Today OpenAI released their amazing work on Learning to Play Minecraft with Video PreTraining (VPT) which is a great occasion to release the third post of my Video Games with AI Angle trilogy [and thus for now the last one, even though I might at some point make it a trilogy like Star Wars or Matrix with more entries].
FEZ is one of the most interesting games I have ever played. It is a jump and run on voxel levels and you can rotate the camera to look at it from four directions (front, back, left, right). What makes this interesting is that while your kinematics are 2D – you walk on lines like you would in Super Mario, the 2D objects like floors or climbable walls change with the view. So you can not only reveal additional ways to navigate through the world, but also use this mechanic in between jumps to access regions you would not otherwise be able to access which leads to spatial puzzle solving that is unique and a lot of fun. Humans adapt to this surprisingly well and it would be great to see an AI do the same thing.
Crazy Machines is similar to the The Incredible Machine game series where you need to complete Rube Goldberg machines in order solve a particular given task. This combination of symbolic puzzling with understanding the dynamics of an environment w.r.t. the individual game elements (and their physical properties) is challenging to both humans and AI.
Dark Signs is a rather old hacking game and when I last played it over a decade ago it was quite bug-ridden. However, overall it was a great experience and it is one of the most unique games I have played up to the point that I implemented my own simple version as a kid. What set it apart from most other hacking simulator games for at least a decade is that it has a semi-serious scripting language [maybe Bitburner is now beginning to catch up to it, but I haven’t had time to look into it, yet] and this scripting language can be used in any way you like – it is literally a sandbox or even an immersive sim for hacking. For instance, you can write your own port scanner with it and since it has delays, scanning an entire IP range will take a while. The same goes for password crackers. And just like in real life, it might be a good idea to try a dictionary attack. Some puzzles require more social engineering and you actually try via active or passive reconnaissance to find password hints etc., but I fondly remember one of the more challenging puzzles where you would find a compromised large chunk of code in Dark Signs’ scripting language and had to reverse engineer it to solve your task which required reading the code and drawing your flow diagrams until you had the solution. An AI that could start to perform this kind of reasoning would be quite fascinating.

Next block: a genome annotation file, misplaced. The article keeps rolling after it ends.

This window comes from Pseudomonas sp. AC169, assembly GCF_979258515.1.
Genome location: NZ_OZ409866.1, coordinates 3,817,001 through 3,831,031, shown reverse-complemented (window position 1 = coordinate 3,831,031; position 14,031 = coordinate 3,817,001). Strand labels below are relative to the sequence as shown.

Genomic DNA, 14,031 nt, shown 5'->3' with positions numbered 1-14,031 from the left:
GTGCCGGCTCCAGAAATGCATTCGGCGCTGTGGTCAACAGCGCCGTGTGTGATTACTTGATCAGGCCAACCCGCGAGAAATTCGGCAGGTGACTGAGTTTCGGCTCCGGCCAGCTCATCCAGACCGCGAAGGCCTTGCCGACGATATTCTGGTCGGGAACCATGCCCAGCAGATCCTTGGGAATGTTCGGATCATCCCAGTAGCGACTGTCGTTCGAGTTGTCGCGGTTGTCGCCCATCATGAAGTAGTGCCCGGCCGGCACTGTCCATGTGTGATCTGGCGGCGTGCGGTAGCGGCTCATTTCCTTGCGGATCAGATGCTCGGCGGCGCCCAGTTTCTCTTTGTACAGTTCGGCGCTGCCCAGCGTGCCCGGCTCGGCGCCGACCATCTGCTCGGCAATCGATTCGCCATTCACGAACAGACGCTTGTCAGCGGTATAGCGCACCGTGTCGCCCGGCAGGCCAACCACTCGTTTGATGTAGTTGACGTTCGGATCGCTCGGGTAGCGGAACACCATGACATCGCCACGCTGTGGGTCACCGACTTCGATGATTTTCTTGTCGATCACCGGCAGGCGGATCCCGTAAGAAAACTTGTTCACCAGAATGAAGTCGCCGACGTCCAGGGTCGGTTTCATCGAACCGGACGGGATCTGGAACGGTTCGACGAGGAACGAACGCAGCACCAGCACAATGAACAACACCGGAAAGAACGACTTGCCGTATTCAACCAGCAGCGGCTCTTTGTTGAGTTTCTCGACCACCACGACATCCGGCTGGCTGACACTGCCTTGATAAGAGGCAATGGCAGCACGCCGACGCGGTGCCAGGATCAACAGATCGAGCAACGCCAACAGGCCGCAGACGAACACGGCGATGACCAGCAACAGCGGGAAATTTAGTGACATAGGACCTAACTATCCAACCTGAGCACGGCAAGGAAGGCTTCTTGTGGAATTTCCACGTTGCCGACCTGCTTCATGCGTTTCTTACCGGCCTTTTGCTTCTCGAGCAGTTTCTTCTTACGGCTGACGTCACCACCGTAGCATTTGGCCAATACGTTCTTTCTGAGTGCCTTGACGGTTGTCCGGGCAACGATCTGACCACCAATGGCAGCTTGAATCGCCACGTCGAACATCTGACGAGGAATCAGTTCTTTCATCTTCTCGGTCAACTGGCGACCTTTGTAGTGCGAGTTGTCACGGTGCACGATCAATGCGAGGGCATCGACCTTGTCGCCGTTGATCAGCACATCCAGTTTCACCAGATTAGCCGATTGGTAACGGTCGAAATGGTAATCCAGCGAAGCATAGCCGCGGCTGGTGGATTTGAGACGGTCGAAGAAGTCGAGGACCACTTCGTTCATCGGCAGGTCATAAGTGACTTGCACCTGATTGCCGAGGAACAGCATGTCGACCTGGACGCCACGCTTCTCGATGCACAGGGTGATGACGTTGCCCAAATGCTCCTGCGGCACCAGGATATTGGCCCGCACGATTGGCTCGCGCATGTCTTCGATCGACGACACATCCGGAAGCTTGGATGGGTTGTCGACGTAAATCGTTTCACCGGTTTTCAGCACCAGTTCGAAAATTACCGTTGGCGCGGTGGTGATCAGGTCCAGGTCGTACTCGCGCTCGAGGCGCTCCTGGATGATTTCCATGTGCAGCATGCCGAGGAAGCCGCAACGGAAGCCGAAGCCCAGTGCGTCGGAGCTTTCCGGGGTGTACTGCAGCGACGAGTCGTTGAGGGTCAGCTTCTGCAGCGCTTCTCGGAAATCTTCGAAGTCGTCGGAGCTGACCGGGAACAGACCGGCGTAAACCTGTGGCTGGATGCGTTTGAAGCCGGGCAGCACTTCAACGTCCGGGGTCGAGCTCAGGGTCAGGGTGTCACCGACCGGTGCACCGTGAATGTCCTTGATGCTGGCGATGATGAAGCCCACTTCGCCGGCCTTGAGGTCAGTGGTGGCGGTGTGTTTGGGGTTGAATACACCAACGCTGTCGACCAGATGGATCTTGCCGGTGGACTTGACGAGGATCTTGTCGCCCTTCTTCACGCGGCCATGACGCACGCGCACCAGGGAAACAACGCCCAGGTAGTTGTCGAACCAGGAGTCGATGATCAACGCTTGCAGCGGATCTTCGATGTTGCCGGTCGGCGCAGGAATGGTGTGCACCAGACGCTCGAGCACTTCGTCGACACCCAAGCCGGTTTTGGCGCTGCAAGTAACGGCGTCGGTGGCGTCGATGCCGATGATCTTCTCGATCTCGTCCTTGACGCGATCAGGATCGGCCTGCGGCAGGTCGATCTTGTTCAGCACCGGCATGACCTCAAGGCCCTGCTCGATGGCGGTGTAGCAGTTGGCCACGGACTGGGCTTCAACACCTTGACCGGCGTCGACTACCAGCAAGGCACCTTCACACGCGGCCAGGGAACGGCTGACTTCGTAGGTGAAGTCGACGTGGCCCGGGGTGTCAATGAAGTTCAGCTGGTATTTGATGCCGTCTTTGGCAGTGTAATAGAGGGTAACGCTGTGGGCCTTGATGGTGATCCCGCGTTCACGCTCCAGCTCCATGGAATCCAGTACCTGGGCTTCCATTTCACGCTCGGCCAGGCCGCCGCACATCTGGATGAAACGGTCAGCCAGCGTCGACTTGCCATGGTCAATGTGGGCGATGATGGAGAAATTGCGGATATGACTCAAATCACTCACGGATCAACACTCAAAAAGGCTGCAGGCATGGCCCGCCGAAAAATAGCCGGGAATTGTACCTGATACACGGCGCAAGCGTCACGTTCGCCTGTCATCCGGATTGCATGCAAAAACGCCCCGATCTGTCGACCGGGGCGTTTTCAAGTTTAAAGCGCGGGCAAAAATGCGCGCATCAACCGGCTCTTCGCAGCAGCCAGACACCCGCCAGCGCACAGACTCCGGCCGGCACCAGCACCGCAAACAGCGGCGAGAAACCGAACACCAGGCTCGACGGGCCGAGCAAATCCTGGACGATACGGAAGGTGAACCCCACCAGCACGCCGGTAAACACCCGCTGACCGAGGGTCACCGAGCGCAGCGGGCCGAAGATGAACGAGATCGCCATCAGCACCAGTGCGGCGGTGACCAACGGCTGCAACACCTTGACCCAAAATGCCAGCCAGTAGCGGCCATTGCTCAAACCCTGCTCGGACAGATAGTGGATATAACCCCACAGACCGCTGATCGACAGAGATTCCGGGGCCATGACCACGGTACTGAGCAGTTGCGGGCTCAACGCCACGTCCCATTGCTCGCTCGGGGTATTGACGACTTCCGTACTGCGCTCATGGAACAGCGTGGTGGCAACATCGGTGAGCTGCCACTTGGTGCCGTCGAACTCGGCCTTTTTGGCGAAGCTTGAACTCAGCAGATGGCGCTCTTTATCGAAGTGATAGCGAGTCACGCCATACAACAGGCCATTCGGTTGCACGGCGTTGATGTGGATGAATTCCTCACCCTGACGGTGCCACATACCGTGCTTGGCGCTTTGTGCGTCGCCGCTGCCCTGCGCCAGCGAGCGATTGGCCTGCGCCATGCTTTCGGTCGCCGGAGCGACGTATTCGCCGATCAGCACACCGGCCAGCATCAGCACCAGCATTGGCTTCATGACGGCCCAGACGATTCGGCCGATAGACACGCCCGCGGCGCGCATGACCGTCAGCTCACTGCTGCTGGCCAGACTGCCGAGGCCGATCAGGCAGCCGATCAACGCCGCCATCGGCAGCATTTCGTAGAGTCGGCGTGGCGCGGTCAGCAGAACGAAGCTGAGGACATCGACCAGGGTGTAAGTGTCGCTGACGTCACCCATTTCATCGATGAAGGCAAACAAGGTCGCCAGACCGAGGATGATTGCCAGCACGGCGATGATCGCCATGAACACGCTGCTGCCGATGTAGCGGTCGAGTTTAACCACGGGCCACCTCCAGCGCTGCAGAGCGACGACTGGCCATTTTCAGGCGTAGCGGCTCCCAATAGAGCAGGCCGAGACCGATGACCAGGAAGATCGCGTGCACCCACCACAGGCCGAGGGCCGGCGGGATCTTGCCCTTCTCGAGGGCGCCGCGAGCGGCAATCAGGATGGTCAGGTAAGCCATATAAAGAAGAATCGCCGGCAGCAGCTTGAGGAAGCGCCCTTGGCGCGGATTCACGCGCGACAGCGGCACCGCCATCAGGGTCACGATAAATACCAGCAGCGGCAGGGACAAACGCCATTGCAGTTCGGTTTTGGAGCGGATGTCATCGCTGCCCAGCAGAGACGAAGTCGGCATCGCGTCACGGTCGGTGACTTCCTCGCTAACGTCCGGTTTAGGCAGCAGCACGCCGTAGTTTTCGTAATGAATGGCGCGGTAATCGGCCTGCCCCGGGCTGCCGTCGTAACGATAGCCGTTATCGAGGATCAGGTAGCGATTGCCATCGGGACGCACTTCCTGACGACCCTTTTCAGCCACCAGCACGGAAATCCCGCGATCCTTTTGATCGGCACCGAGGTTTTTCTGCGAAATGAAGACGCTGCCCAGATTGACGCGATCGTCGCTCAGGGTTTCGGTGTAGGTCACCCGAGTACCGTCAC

Lost Vikings is a jump and run game with three vikings who have unique skills that need to be combined to traverse a level. I like again that it combines understanding the dynamics of the environment and parcours which an RL agent should be easily capable of, but also require the more symbolic planning to solve puzzle elements while coordinating your agents, erm, vikings and keeping track of how they need to interact to make progress together which seems closer to automated planning. [You can actually download this game for free from Blizzard. Not sure about part 2.]
The final game in this theme and series I would like to mention is Gunpoint which is described as “a game of creative infiltration” in its launch trailer. Besides an interesting jump and climb mechanic that enables the necessary 2D spatial navigation, you can rewire things in the environment, so motion sensors, doors, electricity etc. work differently. You can use this to your advantage by improvising traps, concealing your presence, gaining access to restricted areas etc. An AI that could observe and understand a building like in Gunpoint to then draw its decision which elements to manipulate to accomplish its mission would be phenomenal.
I understand that the AI skills required to tackle many of the games I’ve presented are currently far beyond the SOTA, but I think this shouldn’t prevent us from investigating how to combine different AI paradigms via neuro-symbolic approaches, but also via hybrid AI systems that combine automated planning, reasoning, neural elements, RL, traditional ML etc. to converge towards agents capable of the fluid intelligence required to tackle such complex tasks. First I enjoyed playing these games myself and now I am having additional fun contemplating how to solve them with AI one day. Maybe a sufficiently advanced AI needs to read books and play video games just like we do to challenge itself and achieve fluidity in thought and action.